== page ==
Scattered with elegant glass-walled towers, the Vancouver skyline offers a stunning and photogenic backdrop. What it’s lacking however, is colour. We’re aiming to change this with our newest art installation, Finger Paint, at The Charleson. In the midst of a sea of grey, this large-scale public art piece by Elizabeth McIntosh runs the length of the 43-storey tower. Composed of bold and bright colours, this mural brings a spirited touch to the hard grey grids and surfaces of Vancouver.

Finger Paint

At 30 feet wide and 416 feet high, Finger Paint will inevitably leave its mark on the Vancouver skyline. A harmony of bright blue and yellow, pale pink, and black, Finger Paint explores representation through digital and analog techniques. The forms you see on the mural were made by a finger on a touchpad, oscillating between marks, gestures, and solid shapes. Its soft edges bring a human quality and character to the architecture, the notion of hand-painting a building implying a human connection.

While the marks were made electronically, McIntosh approached this project within the context of painting. The colour, soft shapes, and hard edges are a result of visual expression that bring together many contrasts: human to monumental, organic to grid, bright colour to that of grey and glass, and the contrast of solid to transparent surfaces. McIntosh was particularly interested in how something made casually by her finger could have such symbolic and scalar impact to the world.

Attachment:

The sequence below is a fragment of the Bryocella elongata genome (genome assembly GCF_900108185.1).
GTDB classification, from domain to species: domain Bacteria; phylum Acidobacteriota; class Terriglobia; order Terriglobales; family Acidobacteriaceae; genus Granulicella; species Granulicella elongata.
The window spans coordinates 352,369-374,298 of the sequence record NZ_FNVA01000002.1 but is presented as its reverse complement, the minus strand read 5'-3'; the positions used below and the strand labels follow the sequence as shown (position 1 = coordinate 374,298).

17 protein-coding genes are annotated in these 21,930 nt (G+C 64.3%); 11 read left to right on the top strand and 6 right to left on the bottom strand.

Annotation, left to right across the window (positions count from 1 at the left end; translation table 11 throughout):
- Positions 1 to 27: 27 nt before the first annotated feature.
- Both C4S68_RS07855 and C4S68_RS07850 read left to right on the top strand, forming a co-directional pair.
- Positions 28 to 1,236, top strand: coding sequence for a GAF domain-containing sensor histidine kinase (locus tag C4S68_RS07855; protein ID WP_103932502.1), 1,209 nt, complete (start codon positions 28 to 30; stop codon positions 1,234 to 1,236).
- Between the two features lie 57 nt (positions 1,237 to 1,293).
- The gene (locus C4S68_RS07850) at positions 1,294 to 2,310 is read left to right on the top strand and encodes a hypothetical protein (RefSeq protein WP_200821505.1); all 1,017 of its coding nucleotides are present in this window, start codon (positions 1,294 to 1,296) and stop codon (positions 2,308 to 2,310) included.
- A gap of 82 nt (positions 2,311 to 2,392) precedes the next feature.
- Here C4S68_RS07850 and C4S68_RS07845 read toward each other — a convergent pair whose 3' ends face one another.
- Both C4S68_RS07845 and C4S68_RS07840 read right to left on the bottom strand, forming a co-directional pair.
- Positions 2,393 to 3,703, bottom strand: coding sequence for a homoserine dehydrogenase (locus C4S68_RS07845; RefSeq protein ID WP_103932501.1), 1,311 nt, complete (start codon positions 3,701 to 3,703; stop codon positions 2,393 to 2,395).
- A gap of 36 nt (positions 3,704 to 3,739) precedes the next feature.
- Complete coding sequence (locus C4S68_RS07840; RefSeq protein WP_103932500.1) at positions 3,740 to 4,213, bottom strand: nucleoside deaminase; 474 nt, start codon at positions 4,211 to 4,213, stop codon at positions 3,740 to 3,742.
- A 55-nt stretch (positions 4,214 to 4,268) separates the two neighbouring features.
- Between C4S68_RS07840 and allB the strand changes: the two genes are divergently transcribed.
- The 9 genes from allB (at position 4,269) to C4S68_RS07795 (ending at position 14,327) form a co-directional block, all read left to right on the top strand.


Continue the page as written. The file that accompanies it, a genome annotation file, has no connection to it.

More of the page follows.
A piece of art at this scale requires the highest quality materials that can withstand all of the elements (especially the Vancouver rain!).  Keith Panel Systems of North Vancouver was contracted to fabricate and install the Alucobond aluminum composite material in six exotic colours, each a pre-painted, high-performance PVDF finish.  The original artwork was carefully digitized and the Alucobond was CNC cut to match, then mounted to a pressure equalized Rainscreen panel system. This approach ensures precise accuracy in the replication of the original artwork, while providing the superior building envelope performance of a Rainscreen wall system.

Elizabeth McIntosh


An Ontario native residing in Vancouver, McIntosh is an award-winning painter, published writer and professor at Emily Carr University. Her art explores geometric abstraction, and is characterized by large scale abstract and figurative compositions. Drawing from modern art historical sources, her work often blurs the border between abstraction and representation. With collections in national galleries in Toronto, Vancouver, Montreal, and Ottawa, she has also been featured in several exhibitions in both Canada and the United States.